I started writing computer programs immediately. That I had no computer was no hindrance, though I did eventually save up $199.99 for a Sinclair ZX81, which you plugged into your television and which had a whole ONE KILOBYTE of internal memory. Later I splashed another $99.99 on a 16KB RAM pack, a lump of plastic that attached very precariously to the ZX81's circuits and tended to freeze the whole system if you breathed on it too hard, negating hours of painstaking data entry. Nerdy indeed.
The early 80s, of course, also heralded the introduction of computers into mainstream popular music, with the likes of Gary Numan, Thomas Dolby and Mi-sex banking big bucks following the earlier explorations of Tangerine Dream and Kraftwerk. My own homage to the genre was this little ditty, recorded under the nom de musique of Jag Moritz. "Boot Up (Let x=y)" was written around a Roland TR-606 drum pattern and full of excruciating computer puns gleaned from my new-found knowledge of terminal terminology.
In any other country in the world this would have been a hit (I'm sure!) but the inability of NZ radio to playlist anything which didn't have a track record overseas (cf "Don't Dream It's Over") meant it was given a few spins in the "special New Zealand music spot" (i.e. 2 o'clock in the morning), and that was that.
Honourable mention should go to Rikki Morris: the big hand-clap sound in the sax breaks is Rikki crushing his thumbs between two planks of wood while I recorded the sound through a distant microphone at a level high enough to melt the needles on the meters.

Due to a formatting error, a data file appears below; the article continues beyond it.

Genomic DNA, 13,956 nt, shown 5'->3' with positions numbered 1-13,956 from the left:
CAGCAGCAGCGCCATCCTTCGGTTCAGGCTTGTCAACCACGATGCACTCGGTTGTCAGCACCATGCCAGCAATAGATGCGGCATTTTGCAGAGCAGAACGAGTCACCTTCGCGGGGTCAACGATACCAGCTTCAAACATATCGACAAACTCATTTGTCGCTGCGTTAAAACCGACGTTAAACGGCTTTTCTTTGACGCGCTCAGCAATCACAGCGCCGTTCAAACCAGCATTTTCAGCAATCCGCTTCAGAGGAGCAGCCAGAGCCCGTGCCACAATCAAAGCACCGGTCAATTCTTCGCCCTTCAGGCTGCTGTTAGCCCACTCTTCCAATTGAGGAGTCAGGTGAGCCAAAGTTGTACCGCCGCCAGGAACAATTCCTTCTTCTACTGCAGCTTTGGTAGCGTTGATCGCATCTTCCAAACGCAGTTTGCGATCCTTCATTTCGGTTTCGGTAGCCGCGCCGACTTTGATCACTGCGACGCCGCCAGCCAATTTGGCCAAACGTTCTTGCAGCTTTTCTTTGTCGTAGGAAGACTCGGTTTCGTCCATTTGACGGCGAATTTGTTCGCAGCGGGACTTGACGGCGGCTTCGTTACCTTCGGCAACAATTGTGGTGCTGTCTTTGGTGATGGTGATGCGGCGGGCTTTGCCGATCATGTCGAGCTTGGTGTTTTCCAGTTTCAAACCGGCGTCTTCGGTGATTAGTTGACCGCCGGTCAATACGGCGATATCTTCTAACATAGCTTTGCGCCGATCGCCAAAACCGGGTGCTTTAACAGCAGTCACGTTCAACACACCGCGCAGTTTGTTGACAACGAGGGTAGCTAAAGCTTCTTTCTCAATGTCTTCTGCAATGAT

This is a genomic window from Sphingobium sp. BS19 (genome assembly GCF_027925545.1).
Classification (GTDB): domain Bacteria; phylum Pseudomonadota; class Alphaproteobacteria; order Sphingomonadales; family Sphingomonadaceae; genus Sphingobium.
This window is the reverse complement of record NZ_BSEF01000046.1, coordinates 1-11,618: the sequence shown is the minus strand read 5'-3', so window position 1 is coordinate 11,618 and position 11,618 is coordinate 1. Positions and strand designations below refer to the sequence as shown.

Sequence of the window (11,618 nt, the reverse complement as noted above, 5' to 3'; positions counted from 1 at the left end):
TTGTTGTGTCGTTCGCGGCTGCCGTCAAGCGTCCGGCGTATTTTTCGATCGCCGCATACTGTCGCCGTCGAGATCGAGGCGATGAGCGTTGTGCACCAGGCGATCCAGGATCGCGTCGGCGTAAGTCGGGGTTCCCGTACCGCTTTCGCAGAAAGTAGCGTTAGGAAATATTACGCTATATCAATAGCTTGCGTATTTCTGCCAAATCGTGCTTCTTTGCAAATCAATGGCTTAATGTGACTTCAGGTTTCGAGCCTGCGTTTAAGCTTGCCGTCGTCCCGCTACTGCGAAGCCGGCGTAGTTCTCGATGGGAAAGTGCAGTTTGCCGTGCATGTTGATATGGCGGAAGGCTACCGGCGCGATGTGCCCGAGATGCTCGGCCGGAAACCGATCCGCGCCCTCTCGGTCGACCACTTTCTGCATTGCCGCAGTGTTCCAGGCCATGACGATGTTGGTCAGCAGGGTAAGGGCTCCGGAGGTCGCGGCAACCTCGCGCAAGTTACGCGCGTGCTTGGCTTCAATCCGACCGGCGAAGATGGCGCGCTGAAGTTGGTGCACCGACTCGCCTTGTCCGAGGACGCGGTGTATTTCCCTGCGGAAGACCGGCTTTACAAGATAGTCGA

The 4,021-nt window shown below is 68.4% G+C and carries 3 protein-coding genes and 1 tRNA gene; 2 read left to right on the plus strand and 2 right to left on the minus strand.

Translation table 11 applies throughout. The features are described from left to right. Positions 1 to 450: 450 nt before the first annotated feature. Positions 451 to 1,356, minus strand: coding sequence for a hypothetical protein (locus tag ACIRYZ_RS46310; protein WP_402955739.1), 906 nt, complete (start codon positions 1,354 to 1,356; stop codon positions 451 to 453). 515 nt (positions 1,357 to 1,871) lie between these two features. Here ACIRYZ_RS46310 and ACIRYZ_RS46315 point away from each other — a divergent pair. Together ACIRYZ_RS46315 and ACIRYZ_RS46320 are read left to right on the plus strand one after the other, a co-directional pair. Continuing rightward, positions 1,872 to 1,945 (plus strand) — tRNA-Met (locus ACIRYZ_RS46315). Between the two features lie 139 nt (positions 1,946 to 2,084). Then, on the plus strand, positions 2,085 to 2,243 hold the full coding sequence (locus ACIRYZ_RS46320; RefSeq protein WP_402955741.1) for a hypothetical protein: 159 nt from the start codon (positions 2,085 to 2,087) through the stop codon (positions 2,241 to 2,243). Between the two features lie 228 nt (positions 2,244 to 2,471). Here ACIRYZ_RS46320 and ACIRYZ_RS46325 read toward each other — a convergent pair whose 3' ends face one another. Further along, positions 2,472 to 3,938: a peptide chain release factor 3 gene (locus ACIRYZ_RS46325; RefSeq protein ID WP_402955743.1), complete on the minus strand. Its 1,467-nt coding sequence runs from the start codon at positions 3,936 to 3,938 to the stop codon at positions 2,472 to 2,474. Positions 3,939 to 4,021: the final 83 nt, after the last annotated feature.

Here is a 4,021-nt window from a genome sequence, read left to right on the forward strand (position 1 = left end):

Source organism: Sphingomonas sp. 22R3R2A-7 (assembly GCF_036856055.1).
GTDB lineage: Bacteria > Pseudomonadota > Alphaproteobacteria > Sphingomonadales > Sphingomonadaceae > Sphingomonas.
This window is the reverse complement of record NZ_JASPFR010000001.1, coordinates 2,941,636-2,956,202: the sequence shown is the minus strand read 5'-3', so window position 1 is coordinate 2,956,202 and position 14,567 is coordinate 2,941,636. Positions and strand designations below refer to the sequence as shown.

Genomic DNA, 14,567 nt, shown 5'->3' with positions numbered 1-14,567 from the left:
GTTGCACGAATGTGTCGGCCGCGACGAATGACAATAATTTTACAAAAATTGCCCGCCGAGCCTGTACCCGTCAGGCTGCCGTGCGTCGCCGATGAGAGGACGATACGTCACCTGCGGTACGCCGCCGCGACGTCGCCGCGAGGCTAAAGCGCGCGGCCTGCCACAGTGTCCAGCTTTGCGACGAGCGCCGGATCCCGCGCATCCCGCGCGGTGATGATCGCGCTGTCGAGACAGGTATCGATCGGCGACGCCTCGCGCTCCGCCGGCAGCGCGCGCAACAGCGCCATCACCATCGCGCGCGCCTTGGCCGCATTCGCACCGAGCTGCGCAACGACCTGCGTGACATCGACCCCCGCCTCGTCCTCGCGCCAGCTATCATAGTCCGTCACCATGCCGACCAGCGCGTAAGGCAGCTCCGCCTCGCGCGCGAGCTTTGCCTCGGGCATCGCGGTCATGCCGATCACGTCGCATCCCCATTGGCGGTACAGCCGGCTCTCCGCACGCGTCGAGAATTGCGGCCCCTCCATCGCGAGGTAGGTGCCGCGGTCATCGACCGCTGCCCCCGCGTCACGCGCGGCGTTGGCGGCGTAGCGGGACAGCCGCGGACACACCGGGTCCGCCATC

The cover for this 12-inch single was computer generated too. I got an 8x10 photo of me and overlaid it with a grid of 1/4 inch squares. Using my trusty Sinclair ZX81, and praying the RAM pack wouldn't freeze, I decided whether each square was predominately white, grey or black, and translated the squares on the photo to squares on the screen. Finally I took a photo of the result: no way could you actually hook up a printer to the ZX-81. The back cover, too, was laid out just like a BASIC program. How jolly arty!
Personnel: Ian Morris: programming, engineer, producer. Rikki Morris: handclaps. Andrew Clouston: saxophone. Dave Dobbyn: lead guitar. Kim Willoughby: backing vocals. Recorded at: Harlequin Studios, Auckland, NZ, 1983.
Jag Moritz: Boot Up (Let x=y) (2.5MB)
(© Ian G. Morris 1983. All rights reserved.)
Posted July 20, 2006
Pop Pickin' is a Fast & Furious Business
The search for a follow up to Tex Pistol and Rikki Morris's 1988 chart topper "Nobody Else" led us to Rikki's "Come Back Louise". This whimsical blend of Hurricane Smith, Gilbert O'Sullivan and Donny Osmond features the great Andrew "Clyde" Clouston on tenor sax, Rikki's brilliant layered backing vocals, and the Fairlight playing everything else.
I've always prided myself on being able to pick a hit, but "Louise" only tickled the charts. From this distance, I s'pose I can see how come it wasn't a hit, but, y'know, how come it wasn't a hit? I love it!
As a bonus here's the B-side as well, "The Notting Hill Shuffle", an ode to the several hundred New Zealanders who all lived together in a two room flat in Notting Hill before Hugh Grant made the suburb chic. Wiv aufentic sahnd effex recorded dahn the Portobello Road.
Personnel: Rikki Morris: vocals, guitars. Ian Morris: keyboards, bass, programming, engineer, producer. Andrew Clouston: saxophone. Recorded at: Soundtrax, Wellington, NZ.
Tex and Rikki: Come Back Louise (2.7MB) March 12, 1989
Tex and Rikki: The Notting Hill Shuffle (1.6MB) March 17, 1989
(All songs © Rikki Morris 1989. All rights reserved.)
Posted July 20, 2006
Very Sad Eyes
Rob Aickin, ex bass player with the Cleves, blustered his way into becoming house producer at Stebbing Studios in the late 1970s. He and I got on like the proverbial house on fire, and together we recorded a heap of hits and dozens of demos. Gerard Smith was the less-well-known brother of songwriter Shade Smith: together they had formed successful soft rockers the Rumour in 1969. A decade later, and some years after the Rumour split, Gerard came to Stebbings with his own songs and demoed them with Rob and me.